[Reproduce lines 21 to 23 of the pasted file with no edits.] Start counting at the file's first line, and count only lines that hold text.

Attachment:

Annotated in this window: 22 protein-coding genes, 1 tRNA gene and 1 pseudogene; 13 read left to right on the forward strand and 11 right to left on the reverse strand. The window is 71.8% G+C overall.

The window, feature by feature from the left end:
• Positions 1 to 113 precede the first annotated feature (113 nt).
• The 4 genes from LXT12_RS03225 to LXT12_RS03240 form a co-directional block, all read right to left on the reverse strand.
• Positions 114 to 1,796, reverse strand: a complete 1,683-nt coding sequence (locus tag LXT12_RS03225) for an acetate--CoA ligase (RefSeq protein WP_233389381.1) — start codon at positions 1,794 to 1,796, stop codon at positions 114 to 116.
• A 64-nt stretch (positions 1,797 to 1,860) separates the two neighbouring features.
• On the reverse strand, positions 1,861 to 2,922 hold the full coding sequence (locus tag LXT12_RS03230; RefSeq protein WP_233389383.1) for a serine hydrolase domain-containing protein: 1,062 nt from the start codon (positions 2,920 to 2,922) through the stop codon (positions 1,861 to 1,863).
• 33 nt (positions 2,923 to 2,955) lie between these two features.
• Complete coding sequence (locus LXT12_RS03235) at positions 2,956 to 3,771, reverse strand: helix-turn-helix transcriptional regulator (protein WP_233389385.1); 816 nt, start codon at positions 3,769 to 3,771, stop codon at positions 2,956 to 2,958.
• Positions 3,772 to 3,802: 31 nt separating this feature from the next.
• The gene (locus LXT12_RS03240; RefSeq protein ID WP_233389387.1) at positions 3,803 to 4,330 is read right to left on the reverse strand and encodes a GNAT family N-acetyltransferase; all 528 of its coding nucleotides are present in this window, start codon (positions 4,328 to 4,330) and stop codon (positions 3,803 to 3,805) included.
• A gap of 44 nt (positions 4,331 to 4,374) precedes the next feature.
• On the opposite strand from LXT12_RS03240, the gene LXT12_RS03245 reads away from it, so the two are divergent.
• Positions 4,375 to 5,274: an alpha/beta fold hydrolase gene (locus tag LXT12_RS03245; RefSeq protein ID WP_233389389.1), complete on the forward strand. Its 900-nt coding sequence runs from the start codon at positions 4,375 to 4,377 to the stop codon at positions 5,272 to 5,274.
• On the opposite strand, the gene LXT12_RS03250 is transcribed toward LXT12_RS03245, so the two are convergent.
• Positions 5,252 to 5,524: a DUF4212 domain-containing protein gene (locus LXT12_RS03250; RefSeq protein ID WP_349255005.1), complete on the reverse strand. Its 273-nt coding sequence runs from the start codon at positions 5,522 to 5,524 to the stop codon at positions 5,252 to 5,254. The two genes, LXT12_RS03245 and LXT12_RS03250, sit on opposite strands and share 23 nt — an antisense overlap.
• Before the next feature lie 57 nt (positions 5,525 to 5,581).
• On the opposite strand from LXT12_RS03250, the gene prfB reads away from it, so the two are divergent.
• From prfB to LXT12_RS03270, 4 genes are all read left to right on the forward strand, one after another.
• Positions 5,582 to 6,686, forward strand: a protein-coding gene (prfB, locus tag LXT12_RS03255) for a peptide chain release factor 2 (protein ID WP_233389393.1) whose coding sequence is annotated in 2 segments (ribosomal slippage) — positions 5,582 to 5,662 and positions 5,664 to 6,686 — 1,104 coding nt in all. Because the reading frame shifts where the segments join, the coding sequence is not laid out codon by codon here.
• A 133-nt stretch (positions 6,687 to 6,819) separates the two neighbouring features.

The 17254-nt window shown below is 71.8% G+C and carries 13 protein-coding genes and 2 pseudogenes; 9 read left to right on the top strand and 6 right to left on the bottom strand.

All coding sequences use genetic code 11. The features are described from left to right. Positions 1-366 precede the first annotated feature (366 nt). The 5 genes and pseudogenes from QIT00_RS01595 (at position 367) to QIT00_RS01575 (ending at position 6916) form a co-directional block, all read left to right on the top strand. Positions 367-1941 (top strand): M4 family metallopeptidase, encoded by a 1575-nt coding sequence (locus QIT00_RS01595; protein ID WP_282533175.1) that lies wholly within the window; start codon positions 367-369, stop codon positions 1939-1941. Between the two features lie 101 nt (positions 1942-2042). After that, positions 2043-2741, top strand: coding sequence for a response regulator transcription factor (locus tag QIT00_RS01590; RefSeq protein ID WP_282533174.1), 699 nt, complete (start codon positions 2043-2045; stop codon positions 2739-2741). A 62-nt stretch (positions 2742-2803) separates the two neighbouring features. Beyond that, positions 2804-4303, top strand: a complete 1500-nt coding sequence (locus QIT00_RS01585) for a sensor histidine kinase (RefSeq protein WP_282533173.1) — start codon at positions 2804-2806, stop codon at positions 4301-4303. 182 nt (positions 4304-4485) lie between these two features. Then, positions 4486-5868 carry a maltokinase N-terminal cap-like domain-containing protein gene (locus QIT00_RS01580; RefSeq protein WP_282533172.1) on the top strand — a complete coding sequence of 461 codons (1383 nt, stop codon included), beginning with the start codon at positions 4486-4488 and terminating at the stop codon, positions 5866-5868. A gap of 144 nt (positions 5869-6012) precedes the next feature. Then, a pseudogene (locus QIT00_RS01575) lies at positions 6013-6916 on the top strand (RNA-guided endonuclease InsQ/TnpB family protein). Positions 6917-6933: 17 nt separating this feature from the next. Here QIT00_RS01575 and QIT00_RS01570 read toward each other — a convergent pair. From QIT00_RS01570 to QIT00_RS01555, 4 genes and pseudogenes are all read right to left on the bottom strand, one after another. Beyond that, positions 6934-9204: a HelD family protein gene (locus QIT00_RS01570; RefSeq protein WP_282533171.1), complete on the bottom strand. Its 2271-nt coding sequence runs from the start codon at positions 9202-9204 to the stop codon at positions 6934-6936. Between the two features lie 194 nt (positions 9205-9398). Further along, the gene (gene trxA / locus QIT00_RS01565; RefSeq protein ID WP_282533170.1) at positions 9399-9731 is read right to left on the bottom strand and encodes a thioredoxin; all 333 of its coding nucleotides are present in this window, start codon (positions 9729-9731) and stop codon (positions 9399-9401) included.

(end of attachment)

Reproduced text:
• A 133-nt stretch (positions 6,687 to 6,819) separates the two neighbouring features.

The 17254-nt window shown below is 71.8% G+C and carries 13 protein-coding genes and 2 pseudogenes; 9 read left to right on the top strand and 6 right to left on the bottom strand.

All coding sequences use genetic code 11. The features are described from left to right. Positions 1-366 precede the first annotated feature (366 nt). The 5 genes and pseudogenes from QIT00_RS01595 (at position 367) to QIT00_RS01575 (ending at position 6916) form a co-directional block, all read left to right on the top strand. Positions 367-1941 (top strand): M4 family metallopeptidase, encoded by a 1575-nt coding sequence (locus QIT00_RS01595; protein ID WP_282533175.1) that lies wholly within the window; start codon positions 367-369, stop codon positions 1939-1941. Between the two features lie 101 nt (positions 1942-2042). After that, positions 2043-2741, top strand: coding sequence for a response regulator transcription factor (locus tag QIT00_RS01590; RefSeq protein ID WP_282533174.1), 699 nt, complete (start codon positions 2043-2045; stop codon positions 2739-2741). A 62-nt stretch (positions 2742-2803) separates the two neighbouring features. Beyond that, positions 2804-4303, top strand: a complete 1500-nt coding sequence (locus QIT00_RS01585) for a sensor histidine kinase (RefSeq protein WP_282533173.1) — start codon at positions 2804-2806, stop codon at positions 4301-4303. 182 nt (positions 4304-4485) lie between these two features. Then, positions 4486-5868 carry a maltokinase N-terminal cap-like domain-containing protein gene (locus QIT00_RS01580; RefSeq protein WP_282533172.1) on the top strand — a complete coding sequence of 461 codons (1383 nt, stop codon included), beginning with the start codon at positions 4486-4488 and terminating at the stop codon, positions 5866-5868. A gap of 144 nt (positions 5869-6012) precedes the next feature. Then, a pseudogene (locus QIT00_RS01575) lies at positions 6013-6916 on the top strand (RNA-guided endonuclease InsQ/TnpB family protein). Positions 6917-6933: 17 nt separating this feature from the next. Here QIT00_RS01575 and QIT00_RS01570 read toward each other — a convergent pair. From QIT00_RS01570 to QIT00_RS01555, 4 genes and pseudogenes are all read right to left on the bottom strand, one after another. Beyond that, positions 6934-9204: a HelD family protein gene (locus QIT00_RS01570; RefSeq protein WP_282533171.1), complete on the bottom strand. Its 2271-nt coding sequence runs from the start codon at positions 9202-9204 to the stop codon at positions 6934-6936. Between the two features lie 194 nt (positions 9205-9398). Further along, the gene (gene trxA / locus QIT00_RS01565; RefSeq protein ID WP_282533170.1) at positions 9399-9731 is read right to left on the bottom strand and encodes a thioredoxin; all 333 of its coding nucleotides are present in this window, start codon (positions 9729-9731) and stop codon (positions 9399-9401) included.